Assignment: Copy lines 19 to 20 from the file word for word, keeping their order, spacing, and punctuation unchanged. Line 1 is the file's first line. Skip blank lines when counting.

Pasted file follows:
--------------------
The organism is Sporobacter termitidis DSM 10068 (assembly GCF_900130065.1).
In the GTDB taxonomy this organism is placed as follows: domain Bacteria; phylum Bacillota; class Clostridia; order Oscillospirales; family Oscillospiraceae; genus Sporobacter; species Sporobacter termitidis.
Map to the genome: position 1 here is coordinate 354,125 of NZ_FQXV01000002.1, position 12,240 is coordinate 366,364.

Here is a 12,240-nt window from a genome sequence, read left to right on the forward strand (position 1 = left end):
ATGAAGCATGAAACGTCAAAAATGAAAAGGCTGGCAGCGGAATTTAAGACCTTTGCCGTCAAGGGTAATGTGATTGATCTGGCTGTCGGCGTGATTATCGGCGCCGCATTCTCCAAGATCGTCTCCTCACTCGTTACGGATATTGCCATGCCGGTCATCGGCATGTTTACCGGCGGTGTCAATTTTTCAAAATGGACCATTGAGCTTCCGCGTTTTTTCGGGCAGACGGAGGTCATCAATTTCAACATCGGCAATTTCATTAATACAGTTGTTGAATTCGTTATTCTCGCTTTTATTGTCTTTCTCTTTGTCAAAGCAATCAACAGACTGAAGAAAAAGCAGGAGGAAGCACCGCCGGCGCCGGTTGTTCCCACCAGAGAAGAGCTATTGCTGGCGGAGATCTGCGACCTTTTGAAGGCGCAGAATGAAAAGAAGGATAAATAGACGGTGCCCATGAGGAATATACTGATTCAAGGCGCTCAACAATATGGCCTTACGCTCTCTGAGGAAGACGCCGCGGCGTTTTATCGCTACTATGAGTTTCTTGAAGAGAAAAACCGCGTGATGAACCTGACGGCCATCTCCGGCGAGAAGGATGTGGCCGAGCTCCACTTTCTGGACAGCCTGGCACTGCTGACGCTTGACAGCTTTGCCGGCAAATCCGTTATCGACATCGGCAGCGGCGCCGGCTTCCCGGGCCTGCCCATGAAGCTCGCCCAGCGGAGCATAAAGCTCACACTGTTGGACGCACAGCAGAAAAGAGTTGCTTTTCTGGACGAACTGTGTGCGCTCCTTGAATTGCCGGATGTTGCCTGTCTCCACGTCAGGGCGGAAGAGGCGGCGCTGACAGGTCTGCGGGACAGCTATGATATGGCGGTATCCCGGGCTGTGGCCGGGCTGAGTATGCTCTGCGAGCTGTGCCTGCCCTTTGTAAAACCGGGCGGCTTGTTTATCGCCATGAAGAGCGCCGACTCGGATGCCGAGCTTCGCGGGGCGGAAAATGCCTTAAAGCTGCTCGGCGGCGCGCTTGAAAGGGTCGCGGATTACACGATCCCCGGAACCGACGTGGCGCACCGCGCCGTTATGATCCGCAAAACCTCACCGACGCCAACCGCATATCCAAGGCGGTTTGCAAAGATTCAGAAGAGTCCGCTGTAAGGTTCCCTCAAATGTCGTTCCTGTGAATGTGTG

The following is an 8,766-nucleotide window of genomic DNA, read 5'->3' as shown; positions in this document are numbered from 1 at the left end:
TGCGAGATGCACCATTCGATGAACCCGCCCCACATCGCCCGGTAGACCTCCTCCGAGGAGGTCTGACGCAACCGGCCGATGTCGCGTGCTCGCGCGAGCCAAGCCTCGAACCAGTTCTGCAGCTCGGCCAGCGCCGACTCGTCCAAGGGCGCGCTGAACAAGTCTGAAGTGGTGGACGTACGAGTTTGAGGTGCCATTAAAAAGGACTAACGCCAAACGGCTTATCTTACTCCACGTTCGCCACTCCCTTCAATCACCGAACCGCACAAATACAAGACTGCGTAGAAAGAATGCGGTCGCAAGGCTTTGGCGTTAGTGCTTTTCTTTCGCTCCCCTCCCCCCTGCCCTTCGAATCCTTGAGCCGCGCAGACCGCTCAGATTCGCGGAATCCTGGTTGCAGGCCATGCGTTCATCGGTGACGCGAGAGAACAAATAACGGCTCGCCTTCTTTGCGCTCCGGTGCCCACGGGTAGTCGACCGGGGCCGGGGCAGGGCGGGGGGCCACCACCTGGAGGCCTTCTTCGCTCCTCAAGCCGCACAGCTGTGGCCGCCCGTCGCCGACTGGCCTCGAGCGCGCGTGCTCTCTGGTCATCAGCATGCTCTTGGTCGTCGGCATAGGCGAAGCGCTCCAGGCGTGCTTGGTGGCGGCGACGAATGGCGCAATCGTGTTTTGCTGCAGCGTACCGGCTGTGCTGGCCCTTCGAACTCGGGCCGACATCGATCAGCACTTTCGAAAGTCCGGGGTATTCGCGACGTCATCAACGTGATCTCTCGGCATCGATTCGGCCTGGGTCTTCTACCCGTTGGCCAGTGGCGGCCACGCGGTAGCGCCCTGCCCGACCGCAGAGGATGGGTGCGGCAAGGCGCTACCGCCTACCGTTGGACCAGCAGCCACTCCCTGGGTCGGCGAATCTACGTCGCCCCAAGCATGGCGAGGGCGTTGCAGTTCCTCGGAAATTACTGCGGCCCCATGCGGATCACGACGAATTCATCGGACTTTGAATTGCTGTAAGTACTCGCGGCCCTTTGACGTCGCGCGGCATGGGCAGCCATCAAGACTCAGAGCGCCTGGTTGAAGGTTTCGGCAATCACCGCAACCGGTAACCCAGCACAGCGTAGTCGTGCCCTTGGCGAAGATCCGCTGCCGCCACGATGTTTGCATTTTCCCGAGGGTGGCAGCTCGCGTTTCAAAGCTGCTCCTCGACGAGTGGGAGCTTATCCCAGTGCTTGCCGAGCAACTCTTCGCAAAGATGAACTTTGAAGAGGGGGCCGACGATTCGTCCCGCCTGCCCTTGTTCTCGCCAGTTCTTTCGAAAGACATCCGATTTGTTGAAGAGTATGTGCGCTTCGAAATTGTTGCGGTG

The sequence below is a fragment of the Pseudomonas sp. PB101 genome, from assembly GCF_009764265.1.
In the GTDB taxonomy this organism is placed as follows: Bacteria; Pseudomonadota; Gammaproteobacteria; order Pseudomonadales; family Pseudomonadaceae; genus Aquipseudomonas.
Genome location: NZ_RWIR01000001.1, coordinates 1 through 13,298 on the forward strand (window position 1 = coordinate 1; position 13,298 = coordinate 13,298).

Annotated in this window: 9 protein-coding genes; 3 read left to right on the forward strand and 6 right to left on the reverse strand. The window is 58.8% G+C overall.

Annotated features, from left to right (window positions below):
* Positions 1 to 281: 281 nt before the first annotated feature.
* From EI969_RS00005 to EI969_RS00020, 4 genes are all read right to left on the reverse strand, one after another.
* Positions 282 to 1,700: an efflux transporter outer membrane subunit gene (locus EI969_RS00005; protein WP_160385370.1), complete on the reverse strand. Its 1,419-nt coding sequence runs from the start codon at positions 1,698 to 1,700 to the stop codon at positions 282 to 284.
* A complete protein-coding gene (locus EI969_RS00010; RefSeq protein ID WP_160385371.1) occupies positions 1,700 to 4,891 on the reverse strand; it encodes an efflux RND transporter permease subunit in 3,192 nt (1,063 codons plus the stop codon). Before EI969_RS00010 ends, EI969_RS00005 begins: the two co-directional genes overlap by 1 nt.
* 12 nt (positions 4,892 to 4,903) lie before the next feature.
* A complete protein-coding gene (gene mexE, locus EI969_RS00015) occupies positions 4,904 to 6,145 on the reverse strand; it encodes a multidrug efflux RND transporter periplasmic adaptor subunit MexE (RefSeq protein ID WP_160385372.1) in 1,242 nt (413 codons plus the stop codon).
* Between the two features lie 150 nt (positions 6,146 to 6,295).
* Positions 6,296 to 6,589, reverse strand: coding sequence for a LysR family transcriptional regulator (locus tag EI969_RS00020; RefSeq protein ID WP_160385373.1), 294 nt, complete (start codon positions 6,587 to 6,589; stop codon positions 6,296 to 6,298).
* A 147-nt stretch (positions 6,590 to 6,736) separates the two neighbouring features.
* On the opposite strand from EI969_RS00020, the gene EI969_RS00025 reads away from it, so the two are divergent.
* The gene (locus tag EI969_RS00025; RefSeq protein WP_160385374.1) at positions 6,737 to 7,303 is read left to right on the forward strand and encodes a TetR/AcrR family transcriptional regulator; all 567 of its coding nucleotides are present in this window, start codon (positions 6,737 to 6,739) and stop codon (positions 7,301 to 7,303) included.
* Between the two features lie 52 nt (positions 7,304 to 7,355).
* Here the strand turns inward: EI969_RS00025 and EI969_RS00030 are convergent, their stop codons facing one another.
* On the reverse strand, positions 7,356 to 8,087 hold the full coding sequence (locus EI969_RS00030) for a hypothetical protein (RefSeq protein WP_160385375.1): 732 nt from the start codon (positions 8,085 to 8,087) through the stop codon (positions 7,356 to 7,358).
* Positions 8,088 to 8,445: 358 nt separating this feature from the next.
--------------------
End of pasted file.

* Between the two features lie 150 nt (positions 6,146 to 6,295).
* Positions 6,296 to 6,589, reverse strand: coding sequence for a LysR family transcriptional regulator (locus tag EI969_RS00020; RefSeq protein ID WP_160385373.1), 294 nt, complete (start codon positions 6,587 to 6,589; stop codon positions 6,296 to 6,298).